After the Holidays – Recycled TinsDecember 27, 2009 7:08 am Crafts, Holidays, Mod Podge, Seasons
By General Crafts Contributor Amy, from the Blog “Mod Podge Rocks!”
Have you noticed that a lot of holiday candy comes in metal tins? Yummy things like Peppermint Bark, cocoa and mixed nuts. Once the holidays are over and you’ve eaten the delicious treats out of the tins, don’t throw them away – recycle them into something wonderful!
I had a bunch of fabric scraps sitting around, as well as some ribbon and (of course) Mod Podge. Add the recycled tins with a little paint (also from my stash) and I didn’t pay anything for these refreshed containers. I now have some cute storage for my craft room, or I can use these for gifting if I want to. Try it. These are a blast to make!
First you’ll need to gather these supplies:
Recycled Metal Tins – any sizes, types
Fabric scraps – large enough to cover the tins. If you don’t have scraps large enough, fat quarters work very well for this, and you can get them inexpensively at your local fabric store
Ribbon – coordinating and large enough to go around the lids of your tins
Craft Knife and Mat – you can also use a fabric cutter if you have one
Here are the tins I started with. I got so excited about this project that I started painting the left one before I took a photo – then I remembered. Whoops.
If you have a pattern on your tin, I suggest you paint the tin white. If you don’t, the pattern will show through the fabric after you Mod Podge it on, and you’ll be sad. Paint the lid too. I technically didn’t have to paint the smallest tin shown because it didn’t have a pattern, but I was painting the other tins and so I went ahead and did the small one. The white makes the fabric colors pop. Allow the tins to dry completely.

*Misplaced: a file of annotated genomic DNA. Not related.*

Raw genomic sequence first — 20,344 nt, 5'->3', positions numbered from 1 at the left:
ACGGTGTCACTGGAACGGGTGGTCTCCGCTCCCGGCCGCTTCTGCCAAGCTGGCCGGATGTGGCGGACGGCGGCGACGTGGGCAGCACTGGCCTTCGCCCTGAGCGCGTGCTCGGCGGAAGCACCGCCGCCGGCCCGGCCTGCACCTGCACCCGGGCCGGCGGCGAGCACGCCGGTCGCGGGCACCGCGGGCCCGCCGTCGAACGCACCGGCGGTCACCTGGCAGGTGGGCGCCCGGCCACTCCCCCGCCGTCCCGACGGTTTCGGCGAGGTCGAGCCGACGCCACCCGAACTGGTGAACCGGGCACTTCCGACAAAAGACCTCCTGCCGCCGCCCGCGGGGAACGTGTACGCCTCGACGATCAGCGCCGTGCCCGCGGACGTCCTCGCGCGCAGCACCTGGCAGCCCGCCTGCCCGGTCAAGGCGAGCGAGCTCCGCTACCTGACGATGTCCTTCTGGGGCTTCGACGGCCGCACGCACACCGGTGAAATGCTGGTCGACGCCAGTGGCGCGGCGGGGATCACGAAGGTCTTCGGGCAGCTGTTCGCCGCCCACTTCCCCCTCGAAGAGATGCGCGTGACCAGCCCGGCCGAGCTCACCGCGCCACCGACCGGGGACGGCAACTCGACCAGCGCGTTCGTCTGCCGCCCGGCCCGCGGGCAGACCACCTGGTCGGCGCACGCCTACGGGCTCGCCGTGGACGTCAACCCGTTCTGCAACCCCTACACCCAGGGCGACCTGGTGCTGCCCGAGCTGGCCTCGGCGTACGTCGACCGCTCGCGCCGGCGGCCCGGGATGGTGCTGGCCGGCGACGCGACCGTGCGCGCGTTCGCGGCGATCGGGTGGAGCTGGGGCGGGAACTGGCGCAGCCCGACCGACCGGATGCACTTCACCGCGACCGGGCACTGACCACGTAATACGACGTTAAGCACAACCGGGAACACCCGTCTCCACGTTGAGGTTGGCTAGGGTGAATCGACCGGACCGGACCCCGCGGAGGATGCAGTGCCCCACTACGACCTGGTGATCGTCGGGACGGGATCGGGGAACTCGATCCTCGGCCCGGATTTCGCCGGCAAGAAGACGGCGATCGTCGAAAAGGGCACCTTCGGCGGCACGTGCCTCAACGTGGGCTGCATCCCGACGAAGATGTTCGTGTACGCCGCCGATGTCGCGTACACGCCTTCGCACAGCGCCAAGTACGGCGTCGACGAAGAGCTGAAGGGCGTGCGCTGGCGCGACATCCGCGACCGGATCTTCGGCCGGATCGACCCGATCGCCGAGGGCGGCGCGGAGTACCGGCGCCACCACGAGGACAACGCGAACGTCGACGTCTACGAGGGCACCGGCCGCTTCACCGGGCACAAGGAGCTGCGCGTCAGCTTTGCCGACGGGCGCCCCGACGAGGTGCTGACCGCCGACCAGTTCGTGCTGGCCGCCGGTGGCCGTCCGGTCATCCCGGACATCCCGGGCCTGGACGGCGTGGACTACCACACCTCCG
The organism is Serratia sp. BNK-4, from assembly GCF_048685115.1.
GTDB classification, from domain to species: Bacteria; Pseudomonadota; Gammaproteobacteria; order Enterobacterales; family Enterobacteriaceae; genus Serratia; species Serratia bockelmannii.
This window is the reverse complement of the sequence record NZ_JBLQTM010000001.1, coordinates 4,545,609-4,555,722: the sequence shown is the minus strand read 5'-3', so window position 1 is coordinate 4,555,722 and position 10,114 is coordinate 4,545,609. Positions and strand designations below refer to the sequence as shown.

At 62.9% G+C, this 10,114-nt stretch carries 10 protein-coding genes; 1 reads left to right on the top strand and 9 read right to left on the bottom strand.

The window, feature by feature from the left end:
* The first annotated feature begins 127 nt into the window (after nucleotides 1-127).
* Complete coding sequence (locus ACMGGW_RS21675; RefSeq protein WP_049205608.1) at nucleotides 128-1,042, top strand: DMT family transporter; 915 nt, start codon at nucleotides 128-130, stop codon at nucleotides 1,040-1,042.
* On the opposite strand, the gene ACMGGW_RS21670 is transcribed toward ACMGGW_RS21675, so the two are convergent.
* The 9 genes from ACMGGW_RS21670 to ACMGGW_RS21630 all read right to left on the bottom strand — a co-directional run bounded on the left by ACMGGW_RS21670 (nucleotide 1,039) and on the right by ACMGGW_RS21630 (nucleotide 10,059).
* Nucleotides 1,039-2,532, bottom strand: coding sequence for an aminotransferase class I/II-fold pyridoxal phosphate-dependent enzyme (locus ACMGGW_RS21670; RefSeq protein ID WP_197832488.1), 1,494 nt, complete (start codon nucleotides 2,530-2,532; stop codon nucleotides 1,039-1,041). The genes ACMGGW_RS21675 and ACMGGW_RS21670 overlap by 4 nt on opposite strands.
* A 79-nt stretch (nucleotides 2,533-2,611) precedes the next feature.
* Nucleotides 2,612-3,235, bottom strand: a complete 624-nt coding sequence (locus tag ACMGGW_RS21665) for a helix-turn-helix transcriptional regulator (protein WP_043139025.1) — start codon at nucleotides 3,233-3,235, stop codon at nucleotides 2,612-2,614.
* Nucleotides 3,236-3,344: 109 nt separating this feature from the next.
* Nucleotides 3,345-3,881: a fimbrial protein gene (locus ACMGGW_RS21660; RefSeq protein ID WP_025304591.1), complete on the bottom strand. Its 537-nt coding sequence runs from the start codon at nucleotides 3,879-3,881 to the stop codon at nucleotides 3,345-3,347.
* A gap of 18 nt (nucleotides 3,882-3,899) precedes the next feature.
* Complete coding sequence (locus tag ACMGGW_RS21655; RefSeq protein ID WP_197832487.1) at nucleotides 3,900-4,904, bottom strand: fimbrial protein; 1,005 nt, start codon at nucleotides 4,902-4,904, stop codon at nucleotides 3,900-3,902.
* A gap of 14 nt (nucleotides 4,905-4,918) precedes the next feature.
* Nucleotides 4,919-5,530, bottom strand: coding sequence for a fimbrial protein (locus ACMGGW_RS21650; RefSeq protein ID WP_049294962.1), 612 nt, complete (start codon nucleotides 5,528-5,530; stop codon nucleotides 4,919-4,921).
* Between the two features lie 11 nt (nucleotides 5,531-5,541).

While you are waiting for the tins to dry, prepare your fabric with Mod Podge. Wash and dry the fabric and then iron it flat. Place wax paper down on your work surface (or something like it so the Mod Podge doesn’t seep through). Paint a medium coat of Mod Podge on the top of the fabric and allow to dry. This step will allow you to cut the fabric easily without fraying.
Measure your tins and then cut the fabric accordingly. It’s easiest to do it with a fabric cutter, but if you don’t have that, a craft knife will work too. If all else fails, use scissors!
Tip: Some of your lids might slide down tightly onto their tins. If this is the case, leave that much room for the lid to slide on, meaning, cut your fabric just below the lid.
Apply a medium coat of Mod Podge to the tin and roll the fabric around the center, smoothing as you go. Smooth, smooth, smooth! Keep smoothing with your hands until all of the air bubbles are gone. Add more Mod Podge to the seam where the fabric meets to close. Allow to dry for 15 – 20 minutes.
Coat the outside of all of the tins with a medium coat of Mod Podge. Allow to dry.
The lids are a trickier proposition than the tins themselves, but still not that hard. Here’s how I did it. I Mod Podged the lid to the fabric and allowed to dry. I cut a circle around the lid giving enough fabric excess to fold over the edges – I then cut the edges toward the lid about every 1/2″ (see the picture). I Mod Podged, folded over, trimmed, and did it again. I overlapped pieces until the whole lid was covered. You are going to cover these lids with ribbon anyway, so do it as neatly as possible but don’t worry too much.
Now add the coordinating ribbon embellishments with craft glue. Allow these to dry and you are done! Put fun treats or supplies inside – you can also re-gift to friends and family accordingly.